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Surgery for migraines - an update

Posted Aug 04 2009 7:21pm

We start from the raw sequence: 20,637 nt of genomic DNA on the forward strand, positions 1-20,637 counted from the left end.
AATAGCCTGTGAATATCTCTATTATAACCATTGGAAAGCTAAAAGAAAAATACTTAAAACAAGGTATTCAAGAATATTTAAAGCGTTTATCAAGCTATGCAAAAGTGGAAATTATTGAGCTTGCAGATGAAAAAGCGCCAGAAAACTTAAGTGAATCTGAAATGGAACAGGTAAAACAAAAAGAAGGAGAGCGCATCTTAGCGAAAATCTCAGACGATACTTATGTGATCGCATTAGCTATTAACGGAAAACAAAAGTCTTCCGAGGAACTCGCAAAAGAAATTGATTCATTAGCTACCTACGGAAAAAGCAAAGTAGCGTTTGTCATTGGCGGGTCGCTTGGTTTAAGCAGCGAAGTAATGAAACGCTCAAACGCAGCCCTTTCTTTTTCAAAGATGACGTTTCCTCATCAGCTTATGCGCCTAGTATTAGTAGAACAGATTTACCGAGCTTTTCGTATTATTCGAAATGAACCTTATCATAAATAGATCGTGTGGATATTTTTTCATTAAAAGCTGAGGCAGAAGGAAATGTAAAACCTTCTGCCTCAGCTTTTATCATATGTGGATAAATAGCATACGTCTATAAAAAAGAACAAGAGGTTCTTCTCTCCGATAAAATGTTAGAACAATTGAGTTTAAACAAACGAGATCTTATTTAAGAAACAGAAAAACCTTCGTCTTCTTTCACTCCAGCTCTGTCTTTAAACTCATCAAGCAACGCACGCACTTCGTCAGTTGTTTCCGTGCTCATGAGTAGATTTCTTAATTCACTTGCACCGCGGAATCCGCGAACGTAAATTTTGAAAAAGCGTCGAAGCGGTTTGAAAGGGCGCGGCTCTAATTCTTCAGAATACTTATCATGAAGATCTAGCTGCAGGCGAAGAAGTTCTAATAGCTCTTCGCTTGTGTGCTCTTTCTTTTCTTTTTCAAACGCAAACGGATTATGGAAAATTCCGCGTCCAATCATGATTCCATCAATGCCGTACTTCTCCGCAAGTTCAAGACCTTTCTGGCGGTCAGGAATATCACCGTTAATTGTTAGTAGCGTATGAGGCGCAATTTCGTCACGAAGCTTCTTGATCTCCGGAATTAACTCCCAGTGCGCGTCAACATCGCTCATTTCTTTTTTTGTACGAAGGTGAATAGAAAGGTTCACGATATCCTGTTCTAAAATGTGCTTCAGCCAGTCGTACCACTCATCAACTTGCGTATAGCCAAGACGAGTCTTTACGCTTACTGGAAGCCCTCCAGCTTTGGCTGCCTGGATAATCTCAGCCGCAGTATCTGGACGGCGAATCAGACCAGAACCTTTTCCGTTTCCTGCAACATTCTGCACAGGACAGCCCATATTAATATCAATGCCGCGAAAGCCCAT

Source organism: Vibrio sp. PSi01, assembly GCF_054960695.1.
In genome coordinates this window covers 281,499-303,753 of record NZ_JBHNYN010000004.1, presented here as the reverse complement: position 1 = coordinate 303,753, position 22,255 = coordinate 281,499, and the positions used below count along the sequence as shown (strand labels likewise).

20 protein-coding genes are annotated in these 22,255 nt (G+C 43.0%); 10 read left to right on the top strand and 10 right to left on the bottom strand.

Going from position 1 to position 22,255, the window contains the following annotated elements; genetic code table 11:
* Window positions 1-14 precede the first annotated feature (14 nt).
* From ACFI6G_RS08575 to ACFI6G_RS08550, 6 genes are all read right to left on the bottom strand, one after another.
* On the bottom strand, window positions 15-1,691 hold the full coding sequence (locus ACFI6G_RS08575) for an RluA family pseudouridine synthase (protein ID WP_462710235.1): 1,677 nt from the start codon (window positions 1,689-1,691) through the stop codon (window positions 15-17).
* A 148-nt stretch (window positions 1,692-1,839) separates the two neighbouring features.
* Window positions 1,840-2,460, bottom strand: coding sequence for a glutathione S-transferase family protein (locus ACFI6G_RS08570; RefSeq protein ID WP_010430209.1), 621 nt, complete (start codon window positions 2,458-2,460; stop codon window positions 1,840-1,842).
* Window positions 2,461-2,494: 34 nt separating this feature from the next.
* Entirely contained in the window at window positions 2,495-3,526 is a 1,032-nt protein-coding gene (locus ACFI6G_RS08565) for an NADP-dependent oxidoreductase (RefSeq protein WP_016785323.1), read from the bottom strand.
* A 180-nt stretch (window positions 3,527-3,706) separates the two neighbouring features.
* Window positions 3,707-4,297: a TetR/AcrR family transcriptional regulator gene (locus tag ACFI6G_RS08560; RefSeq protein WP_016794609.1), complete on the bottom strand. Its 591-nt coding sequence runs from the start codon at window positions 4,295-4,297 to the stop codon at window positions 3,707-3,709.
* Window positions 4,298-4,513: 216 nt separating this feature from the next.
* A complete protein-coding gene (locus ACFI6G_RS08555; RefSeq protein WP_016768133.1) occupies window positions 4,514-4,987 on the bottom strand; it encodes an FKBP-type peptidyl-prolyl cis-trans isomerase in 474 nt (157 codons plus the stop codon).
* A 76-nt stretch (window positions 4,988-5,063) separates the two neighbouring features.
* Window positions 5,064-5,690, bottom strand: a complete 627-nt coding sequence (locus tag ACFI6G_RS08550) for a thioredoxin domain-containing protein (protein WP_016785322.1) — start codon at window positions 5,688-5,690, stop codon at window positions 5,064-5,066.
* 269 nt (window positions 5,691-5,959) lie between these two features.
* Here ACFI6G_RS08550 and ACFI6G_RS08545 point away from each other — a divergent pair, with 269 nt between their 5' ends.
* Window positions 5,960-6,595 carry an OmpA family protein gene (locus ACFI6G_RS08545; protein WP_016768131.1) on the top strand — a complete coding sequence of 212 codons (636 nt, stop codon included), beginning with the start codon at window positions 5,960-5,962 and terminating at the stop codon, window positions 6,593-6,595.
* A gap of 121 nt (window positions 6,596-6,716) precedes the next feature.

In my post 2 years ago I wrote about surgery for migraines and the many reasons why Botox injections is a better option than surgery to permanently cut nerves and muscles.  I also wrote that there were no controlled studies to show that surgery actually works.  Now we do have one study.  The study was blinded, which means that some patients had nerves and muscles cut, while others had only a skin incision.  The results were much better in patients who had real surgery.  The plastic surgeons who performed the study tried their best to produce a blinded study, but they admit that blinding is far from perfect since patients who had real surgery can see their muscles shrink or not move.  But even if we accept that blinding was achieved and surgery indeed provides relief of headaches, all of my other arguments stand.  These include surgical risks (bleeding, infection, scarring, and persistent nerve pain) and high cost.  Yes, Botox is expensive too, but migraine usually is not a life-long illness and migraine attacks often stop for long periods of time or permanently with or even without treatment.  I have seen many patients whom I treated with Botox every 3 months and whose headaches stop after a year or two.  Two years of Botox treatments is significantly cheaper than surgery and it does not carry all of the surgical risks.

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